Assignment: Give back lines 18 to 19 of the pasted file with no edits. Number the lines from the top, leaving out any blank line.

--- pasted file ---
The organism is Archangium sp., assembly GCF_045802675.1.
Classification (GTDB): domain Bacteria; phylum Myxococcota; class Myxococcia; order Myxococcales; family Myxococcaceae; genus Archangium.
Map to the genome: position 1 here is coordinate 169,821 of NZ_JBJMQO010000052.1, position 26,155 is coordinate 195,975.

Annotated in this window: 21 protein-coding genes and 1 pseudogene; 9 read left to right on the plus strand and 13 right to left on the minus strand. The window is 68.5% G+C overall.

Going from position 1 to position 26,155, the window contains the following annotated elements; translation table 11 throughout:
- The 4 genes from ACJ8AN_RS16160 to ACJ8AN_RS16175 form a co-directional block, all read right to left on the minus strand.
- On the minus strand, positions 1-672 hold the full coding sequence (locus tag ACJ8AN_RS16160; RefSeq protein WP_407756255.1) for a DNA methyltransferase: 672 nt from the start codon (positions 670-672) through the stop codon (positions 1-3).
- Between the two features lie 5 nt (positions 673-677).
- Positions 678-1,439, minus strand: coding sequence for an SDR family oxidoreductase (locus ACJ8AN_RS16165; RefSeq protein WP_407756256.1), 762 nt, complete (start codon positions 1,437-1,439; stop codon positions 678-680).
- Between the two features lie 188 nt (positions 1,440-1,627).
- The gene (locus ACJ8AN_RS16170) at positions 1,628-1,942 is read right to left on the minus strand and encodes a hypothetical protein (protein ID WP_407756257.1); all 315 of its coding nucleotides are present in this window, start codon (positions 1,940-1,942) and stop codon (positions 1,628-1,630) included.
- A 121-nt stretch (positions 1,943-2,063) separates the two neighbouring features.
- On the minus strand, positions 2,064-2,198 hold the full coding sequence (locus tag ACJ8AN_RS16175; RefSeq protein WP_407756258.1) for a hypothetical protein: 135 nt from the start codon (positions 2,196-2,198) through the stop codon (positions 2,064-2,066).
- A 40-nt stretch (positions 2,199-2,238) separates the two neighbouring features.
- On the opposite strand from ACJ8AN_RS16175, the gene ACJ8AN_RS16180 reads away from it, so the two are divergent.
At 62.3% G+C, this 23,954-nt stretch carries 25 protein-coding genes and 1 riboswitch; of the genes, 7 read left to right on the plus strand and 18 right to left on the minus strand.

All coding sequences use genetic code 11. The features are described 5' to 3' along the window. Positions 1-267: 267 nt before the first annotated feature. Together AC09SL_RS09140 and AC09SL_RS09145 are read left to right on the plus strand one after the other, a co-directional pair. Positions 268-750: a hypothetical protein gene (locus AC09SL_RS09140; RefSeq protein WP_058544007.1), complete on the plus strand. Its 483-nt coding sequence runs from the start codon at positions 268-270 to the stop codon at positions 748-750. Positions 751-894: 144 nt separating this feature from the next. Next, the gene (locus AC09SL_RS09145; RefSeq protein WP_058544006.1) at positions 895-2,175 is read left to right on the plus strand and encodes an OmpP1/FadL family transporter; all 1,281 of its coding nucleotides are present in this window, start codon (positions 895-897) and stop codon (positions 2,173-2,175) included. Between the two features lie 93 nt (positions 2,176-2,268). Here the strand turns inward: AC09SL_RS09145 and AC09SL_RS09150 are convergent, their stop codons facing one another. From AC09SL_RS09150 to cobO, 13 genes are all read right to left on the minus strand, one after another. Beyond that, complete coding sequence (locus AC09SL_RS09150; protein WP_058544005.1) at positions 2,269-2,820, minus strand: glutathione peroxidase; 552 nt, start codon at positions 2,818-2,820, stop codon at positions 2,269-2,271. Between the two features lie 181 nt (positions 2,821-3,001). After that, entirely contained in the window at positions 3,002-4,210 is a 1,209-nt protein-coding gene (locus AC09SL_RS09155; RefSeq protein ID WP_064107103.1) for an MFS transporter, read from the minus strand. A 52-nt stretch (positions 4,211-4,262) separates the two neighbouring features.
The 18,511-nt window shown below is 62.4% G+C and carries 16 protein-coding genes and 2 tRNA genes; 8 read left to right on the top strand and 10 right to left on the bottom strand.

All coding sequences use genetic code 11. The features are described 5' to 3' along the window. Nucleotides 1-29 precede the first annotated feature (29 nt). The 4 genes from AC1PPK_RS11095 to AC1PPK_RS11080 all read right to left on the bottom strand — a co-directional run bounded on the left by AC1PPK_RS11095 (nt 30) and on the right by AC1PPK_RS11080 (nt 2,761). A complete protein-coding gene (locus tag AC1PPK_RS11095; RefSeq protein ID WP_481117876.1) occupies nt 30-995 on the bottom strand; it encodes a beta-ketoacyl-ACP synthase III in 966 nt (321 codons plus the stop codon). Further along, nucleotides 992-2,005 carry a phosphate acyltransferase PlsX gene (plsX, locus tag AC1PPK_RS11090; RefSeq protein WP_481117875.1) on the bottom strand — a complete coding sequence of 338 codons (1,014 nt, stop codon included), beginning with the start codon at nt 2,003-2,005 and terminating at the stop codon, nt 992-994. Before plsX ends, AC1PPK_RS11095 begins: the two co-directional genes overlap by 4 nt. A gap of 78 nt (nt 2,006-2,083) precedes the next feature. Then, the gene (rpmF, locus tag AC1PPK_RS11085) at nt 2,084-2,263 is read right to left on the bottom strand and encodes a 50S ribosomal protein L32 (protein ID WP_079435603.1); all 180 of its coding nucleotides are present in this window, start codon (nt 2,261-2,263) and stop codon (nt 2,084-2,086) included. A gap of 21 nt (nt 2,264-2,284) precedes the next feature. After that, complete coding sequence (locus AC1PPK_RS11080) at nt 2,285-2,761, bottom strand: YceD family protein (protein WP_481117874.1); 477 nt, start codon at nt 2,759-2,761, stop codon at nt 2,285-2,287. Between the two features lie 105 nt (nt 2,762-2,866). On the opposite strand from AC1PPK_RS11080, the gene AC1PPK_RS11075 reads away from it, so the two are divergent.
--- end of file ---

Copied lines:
The 18,511-nt window shown below is 62.4% G+C and carries 16 protein-coding genes and 2 tRNA genes; 8 read left to right on the top strand and 10 right to left on the bottom strand.

All coding sequences use genetic code 11. The features are described 5' to 3' along the window. Nucleotides 1-29 precede the first annotated feature (29 nt). The 4 genes from AC1PPK_RS11095 to AC1PPK_RS11080 all read right to left on the bottom strand — a co-directional run bounded on the left by AC1PPK_RS11095 (nt 30) and on the right by AC1PPK_RS11080 (nt 2,761). A complete protein-coding gene (locus tag AC1PPK_RS11095; RefSeq protein ID WP_481117876.1) occupies nt 30-995 on the bottom strand; it encodes a beta-ketoacyl-ACP synthase III in 966 nt (321 codons plus the stop codon). Further along, nucleotides 992-2,005 carry a phosphate acyltransferase PlsX gene (plsX, locus tag AC1PPK_RS11090; RefSeq protein WP_481117875.1) on the bottom strand — a complete coding sequence of 338 codons (1,014 nt, stop codon included), beginning with the start codon at nt 2,003-2,005 and terminating at the stop codon, nt 992-994. Before plsX ends, AC1PPK_RS11095 begins: the two co-directional genes overlap by 4 nt. A gap of 78 nt (nt 2,006-2,083) precedes the next feature. Then, the gene (rpmF, locus tag AC1PPK_RS11085) at nt 2,084-2,263 is read right to left on the bottom strand and encodes a 50S ribosomal protein L32 (protein ID WP_079435603.1); all 180 of its coding nucleotides are present in this window, start codon (nt 2,261-2,263) and stop codon (nt 2,084-2,086) included. A gap of 21 nt (nt 2,264-2,284) precedes the next feature. After that, complete coding sequence (locus AC1PPK_RS11080) at nt 2,285-2,761, bottom strand: YceD family protein (protein WP_481117874.1); 477 nt, start codon at nt 2,759-2,761, stop codon at nt 2,285-2,287. Between the two features lie 105 nt (nt 2,762-2,866). On the opposite strand from AC1PPK_RS11080, the gene AC1PPK_RS11075 reads away from it, so the two are divergent.